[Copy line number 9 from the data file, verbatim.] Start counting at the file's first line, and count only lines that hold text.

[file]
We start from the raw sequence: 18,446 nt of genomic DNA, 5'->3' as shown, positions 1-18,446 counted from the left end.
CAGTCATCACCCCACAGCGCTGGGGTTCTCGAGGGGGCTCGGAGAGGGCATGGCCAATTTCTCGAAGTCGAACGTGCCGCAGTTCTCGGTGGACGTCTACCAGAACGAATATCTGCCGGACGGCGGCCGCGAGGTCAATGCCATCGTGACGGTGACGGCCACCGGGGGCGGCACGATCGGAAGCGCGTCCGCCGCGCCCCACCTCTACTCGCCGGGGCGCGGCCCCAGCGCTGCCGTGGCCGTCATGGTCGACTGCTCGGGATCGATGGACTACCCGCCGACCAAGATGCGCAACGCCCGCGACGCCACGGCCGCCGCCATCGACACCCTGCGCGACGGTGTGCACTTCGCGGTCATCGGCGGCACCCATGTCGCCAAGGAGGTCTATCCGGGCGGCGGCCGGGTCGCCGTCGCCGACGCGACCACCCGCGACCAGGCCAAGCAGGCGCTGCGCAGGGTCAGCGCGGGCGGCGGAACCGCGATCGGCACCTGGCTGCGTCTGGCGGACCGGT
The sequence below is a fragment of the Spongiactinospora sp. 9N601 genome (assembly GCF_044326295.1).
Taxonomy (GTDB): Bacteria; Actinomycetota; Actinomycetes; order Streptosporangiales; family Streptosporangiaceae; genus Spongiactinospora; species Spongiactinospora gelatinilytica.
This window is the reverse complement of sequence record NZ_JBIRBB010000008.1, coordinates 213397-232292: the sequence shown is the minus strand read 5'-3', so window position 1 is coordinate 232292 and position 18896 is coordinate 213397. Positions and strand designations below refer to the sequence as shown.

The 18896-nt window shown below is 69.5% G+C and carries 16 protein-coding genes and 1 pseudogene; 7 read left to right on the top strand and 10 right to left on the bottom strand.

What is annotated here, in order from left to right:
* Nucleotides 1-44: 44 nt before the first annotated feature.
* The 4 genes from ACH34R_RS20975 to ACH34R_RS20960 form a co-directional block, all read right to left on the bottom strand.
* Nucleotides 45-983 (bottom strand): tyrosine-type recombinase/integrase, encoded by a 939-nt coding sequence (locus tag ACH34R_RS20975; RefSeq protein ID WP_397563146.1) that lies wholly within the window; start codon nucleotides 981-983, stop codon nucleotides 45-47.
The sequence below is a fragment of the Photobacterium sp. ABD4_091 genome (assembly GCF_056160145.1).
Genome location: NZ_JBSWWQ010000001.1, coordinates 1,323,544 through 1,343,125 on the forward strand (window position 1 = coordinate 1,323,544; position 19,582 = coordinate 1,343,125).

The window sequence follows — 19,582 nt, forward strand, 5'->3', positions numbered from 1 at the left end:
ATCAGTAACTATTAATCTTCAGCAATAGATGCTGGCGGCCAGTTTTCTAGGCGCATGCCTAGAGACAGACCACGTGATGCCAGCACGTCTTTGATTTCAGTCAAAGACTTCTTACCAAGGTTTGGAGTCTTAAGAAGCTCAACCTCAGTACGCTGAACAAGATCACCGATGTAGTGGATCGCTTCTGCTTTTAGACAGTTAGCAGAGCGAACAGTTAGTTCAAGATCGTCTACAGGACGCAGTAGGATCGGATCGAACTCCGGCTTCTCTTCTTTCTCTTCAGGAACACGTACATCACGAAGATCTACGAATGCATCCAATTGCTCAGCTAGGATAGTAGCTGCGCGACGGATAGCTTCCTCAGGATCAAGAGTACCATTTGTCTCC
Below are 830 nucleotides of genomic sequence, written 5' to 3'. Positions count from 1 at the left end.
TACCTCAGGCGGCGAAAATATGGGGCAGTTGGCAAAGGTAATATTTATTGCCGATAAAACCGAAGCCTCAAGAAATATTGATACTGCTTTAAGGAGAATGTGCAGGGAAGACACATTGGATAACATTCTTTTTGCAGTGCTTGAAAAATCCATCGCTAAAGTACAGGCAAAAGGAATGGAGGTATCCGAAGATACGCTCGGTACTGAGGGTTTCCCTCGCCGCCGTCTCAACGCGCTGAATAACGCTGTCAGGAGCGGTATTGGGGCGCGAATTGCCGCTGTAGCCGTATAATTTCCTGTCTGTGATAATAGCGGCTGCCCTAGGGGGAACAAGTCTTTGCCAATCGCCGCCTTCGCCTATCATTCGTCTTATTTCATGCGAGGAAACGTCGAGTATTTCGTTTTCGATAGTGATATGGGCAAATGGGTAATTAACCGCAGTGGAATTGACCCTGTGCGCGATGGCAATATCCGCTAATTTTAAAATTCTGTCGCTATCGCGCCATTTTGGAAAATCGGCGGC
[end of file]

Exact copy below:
* The 4 genes from ACH34R_RS20975 to ACH34R_RS20960 form a co-directional block, all read right to left on the bottom strand.